B747s are no more registered as Indian Airlines’ fleet drops by 21 planes between January and April

The Director General of Civil Aviation (DGCA) released the fleet details of Schedule / Scheduled commuter airlines on its website. The details are current as of April 15, 2022. The last update was in January 2022. 

There has been significant change in the Indian aviation landscape between January and April, with the most prominent being the TATA group taking over Air India and Air India Express! 

For long, every avgeek had just one question – what has happened to the B747s of Air India? The “Queen of the skies” was to be on the books of Alliance Air – which continues as a government entity. However, in February – there was an indication in the monthly report that the B747s are not part of Alliance Air as the ministry released a report on its website only talking about 18 ATR 72-600 aircraft for Alliance Air. The mystery is now resolved as the DGCA does not list the four B747s of Air India any more in the active fleet, an indication that they have been de-registered and won’t be flying again. 

Recently, those who have travelled from Mumbai have reported that at least one of those planes have been moved to the Air India hanger at a place where the earlier B747s were parted-out for scrap. In all probabilities, the others would meet the same fate.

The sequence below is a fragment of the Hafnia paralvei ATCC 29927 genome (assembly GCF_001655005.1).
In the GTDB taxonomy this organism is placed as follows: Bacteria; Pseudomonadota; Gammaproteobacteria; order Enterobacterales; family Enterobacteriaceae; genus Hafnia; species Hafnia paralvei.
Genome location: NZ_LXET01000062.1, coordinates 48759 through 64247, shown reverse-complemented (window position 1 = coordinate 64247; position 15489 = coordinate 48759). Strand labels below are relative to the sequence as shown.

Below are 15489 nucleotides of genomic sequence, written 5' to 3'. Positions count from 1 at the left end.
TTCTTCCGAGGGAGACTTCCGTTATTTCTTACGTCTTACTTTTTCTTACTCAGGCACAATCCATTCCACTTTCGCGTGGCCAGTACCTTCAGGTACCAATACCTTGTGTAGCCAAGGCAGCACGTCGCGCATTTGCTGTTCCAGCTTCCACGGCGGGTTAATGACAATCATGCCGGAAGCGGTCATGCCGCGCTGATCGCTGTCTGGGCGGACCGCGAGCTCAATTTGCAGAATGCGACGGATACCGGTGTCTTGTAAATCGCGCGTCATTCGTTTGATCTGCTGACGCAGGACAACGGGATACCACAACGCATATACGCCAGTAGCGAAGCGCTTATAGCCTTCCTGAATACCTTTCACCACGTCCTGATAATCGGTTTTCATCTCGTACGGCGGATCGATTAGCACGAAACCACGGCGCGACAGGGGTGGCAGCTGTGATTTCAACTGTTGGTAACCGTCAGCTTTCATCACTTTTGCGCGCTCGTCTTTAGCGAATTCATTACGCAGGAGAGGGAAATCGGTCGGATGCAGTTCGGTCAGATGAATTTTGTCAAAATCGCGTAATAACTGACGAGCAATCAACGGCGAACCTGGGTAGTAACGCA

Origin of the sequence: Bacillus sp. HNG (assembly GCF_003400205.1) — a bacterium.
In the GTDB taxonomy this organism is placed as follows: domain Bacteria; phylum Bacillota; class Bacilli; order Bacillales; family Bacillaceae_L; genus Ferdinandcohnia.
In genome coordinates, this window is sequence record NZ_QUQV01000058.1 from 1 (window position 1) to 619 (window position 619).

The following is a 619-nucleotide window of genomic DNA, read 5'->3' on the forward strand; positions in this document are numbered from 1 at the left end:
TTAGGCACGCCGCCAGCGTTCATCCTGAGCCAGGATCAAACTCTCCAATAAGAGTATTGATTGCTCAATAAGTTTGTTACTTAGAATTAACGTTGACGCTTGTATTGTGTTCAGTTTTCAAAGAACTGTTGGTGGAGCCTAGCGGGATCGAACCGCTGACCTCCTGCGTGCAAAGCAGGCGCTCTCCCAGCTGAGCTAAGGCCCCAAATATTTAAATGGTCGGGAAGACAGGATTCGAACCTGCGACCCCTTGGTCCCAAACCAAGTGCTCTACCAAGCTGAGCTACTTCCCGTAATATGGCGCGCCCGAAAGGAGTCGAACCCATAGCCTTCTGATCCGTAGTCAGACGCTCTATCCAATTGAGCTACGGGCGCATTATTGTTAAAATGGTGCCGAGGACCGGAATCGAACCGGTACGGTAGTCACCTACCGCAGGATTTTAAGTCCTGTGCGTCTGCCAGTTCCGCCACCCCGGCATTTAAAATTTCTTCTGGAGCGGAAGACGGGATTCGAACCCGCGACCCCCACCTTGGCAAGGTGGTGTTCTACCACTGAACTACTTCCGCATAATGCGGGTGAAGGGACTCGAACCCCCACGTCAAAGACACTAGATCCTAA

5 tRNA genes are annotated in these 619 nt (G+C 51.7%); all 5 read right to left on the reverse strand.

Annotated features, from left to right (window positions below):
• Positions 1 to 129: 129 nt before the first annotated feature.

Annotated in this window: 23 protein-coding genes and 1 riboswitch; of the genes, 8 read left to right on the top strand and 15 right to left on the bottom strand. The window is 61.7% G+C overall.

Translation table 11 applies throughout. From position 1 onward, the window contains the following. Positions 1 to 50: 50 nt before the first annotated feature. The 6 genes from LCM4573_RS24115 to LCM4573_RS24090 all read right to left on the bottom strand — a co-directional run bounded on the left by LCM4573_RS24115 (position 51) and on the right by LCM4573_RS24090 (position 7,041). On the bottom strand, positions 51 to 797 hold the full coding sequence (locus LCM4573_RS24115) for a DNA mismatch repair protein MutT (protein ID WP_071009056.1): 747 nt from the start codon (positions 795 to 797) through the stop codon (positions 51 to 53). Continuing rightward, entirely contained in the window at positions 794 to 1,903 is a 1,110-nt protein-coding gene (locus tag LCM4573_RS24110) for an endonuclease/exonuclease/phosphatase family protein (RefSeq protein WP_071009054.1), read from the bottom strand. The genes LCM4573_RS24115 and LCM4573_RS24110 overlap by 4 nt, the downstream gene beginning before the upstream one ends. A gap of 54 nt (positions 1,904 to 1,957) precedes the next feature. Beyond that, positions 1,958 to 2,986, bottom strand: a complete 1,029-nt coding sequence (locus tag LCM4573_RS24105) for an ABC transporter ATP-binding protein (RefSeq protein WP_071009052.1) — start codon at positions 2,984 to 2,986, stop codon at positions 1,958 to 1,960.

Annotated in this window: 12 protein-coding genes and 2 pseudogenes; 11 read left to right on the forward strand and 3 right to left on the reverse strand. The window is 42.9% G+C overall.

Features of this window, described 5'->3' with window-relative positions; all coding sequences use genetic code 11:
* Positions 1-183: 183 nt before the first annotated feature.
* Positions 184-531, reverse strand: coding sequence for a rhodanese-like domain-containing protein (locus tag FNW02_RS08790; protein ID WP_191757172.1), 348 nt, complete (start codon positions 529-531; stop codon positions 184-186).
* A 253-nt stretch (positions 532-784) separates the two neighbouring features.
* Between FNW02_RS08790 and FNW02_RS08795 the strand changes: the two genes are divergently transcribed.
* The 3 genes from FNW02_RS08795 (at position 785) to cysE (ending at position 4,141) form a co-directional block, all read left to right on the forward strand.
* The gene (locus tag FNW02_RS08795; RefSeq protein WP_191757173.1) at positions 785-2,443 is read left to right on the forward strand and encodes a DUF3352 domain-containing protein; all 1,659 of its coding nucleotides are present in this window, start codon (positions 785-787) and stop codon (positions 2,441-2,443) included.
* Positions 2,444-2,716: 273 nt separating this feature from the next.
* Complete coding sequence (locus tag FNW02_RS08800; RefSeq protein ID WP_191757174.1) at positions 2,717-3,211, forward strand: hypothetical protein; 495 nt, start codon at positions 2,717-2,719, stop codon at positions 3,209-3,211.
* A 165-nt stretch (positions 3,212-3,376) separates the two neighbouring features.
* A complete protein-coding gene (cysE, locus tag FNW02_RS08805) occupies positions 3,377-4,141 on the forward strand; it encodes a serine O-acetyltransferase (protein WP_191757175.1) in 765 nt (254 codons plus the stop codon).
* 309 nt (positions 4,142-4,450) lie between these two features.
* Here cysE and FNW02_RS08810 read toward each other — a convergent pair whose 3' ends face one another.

Fleet is down by 21 aircraft

The combined fleet is down to 670 aircraft from 691 for passenger operations. There was a reduction of seven aircraft for Air India (four B747s, three A321s), six each for IndiGo and SpiceJet, two for TruJet and one each for Go FIRST and AirAsia India. 

One aircraft each was added by Alliance Air (Do-228) and flybig (ATR 72). Thus 23 aircraft were de-registered, while two were registered.

Airbus – Boeing – Others

Boeing has total domination in the widebody segment in India. The country has only 45 widebody aircraft, amongst the 670 across major airlines. The Narrowbody fleet comprises 78.66% of total aircraft, while widebody is just 6.72%. Turboprops are 13.88% of the fleet, while regional jets are less than 1% with only one airline operating those.

Overall, Airbus has 66.41% of total fleet, with Boeing at 18.95% and the rest with others which includes ATR, De Havilland Canada, Embraer and HAL. All the airlines are heavily investing in fleet renewal with over 60% of the narrow body fleet already being the NEO or MAX.

Network Thoughts

With Akasa hoping to start soon, the numbers could start tilting towards Boeing slowly. All eyes will be on the order from the TATA group to see which way they swing. Everybody agrees that carriers in India need to dominate the long haul market and the time is now, but where are the planes?

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